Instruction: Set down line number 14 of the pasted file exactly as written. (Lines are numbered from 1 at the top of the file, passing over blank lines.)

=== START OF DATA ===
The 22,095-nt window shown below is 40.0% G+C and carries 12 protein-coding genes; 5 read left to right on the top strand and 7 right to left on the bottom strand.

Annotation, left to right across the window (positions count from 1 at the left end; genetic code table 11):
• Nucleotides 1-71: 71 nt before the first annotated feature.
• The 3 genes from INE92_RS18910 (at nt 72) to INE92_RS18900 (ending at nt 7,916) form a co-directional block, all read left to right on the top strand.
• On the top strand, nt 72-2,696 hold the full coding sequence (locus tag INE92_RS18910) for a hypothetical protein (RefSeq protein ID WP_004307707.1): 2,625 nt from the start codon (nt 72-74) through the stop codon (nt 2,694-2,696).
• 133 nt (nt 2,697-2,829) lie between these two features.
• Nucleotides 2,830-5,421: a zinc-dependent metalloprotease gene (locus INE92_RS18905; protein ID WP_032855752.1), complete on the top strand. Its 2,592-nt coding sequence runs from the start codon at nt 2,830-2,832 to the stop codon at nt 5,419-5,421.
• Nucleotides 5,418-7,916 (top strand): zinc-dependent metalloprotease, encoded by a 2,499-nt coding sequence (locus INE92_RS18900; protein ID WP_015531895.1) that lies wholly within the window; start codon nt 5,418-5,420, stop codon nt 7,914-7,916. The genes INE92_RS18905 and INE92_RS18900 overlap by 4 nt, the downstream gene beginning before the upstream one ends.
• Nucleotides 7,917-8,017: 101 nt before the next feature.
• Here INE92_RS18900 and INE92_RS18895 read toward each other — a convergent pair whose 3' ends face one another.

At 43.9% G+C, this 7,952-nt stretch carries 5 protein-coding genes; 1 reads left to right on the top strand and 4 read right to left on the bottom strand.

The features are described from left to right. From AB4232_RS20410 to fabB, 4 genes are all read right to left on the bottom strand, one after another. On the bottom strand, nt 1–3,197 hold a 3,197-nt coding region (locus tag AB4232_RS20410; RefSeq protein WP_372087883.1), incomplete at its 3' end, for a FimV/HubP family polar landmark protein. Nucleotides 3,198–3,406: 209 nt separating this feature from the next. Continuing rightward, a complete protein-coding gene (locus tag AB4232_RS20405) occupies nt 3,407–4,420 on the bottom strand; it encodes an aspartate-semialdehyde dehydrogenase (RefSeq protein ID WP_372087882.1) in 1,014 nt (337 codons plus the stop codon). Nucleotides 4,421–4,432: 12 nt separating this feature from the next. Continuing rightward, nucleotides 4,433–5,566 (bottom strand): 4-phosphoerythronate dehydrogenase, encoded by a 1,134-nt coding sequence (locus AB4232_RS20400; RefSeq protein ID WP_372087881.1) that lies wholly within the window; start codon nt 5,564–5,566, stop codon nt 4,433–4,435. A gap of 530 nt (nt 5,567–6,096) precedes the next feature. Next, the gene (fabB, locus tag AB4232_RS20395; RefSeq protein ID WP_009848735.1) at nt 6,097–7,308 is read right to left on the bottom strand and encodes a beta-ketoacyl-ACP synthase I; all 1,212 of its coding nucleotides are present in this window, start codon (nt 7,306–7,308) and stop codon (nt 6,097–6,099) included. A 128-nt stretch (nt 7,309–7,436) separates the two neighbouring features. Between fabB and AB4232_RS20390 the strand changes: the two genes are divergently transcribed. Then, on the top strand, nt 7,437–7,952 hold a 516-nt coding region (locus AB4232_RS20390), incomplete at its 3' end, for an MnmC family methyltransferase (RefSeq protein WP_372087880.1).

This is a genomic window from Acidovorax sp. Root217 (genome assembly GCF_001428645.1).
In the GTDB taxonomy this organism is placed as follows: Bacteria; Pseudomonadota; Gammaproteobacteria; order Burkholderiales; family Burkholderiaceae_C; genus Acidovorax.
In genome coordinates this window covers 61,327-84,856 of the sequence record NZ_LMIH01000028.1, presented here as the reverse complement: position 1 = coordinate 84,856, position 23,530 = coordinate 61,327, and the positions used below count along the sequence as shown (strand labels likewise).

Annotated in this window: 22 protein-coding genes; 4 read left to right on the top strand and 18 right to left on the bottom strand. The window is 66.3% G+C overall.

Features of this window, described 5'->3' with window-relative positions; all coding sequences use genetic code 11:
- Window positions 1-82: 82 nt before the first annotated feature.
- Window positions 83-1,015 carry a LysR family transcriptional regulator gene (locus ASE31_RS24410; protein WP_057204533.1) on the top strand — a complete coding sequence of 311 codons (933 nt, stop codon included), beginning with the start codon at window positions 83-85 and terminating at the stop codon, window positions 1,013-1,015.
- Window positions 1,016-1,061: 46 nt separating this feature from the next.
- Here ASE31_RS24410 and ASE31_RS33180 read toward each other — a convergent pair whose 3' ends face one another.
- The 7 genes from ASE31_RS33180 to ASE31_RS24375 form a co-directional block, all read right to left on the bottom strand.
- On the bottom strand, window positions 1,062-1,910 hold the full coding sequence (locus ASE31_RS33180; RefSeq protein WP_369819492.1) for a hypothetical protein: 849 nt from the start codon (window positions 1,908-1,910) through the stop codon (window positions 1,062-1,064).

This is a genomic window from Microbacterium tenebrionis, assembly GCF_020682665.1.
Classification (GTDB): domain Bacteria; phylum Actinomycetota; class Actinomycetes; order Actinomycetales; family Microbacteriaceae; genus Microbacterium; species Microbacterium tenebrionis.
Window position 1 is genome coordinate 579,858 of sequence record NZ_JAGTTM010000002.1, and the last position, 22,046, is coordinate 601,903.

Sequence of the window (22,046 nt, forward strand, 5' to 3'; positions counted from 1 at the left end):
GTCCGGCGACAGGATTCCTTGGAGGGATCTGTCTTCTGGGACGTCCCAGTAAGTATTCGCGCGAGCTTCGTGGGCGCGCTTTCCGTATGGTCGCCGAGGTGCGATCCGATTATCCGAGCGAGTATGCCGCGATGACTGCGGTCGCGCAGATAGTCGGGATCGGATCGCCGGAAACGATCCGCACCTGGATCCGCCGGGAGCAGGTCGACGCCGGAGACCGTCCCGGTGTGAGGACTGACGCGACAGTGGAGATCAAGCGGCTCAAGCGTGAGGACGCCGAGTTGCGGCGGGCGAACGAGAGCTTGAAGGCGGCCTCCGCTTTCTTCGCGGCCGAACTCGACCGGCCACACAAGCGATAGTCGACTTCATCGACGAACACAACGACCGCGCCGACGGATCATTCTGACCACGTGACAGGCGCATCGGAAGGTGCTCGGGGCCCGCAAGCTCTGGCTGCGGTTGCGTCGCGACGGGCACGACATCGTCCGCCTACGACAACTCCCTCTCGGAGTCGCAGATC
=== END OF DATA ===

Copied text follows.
In the GTDB taxonomy this organism is placed as follows: Bacteria; Pseudomonadota; Gammaproteobacteria; order Burkholderiales; family Burkholderiaceae_C; genus Acidovorax.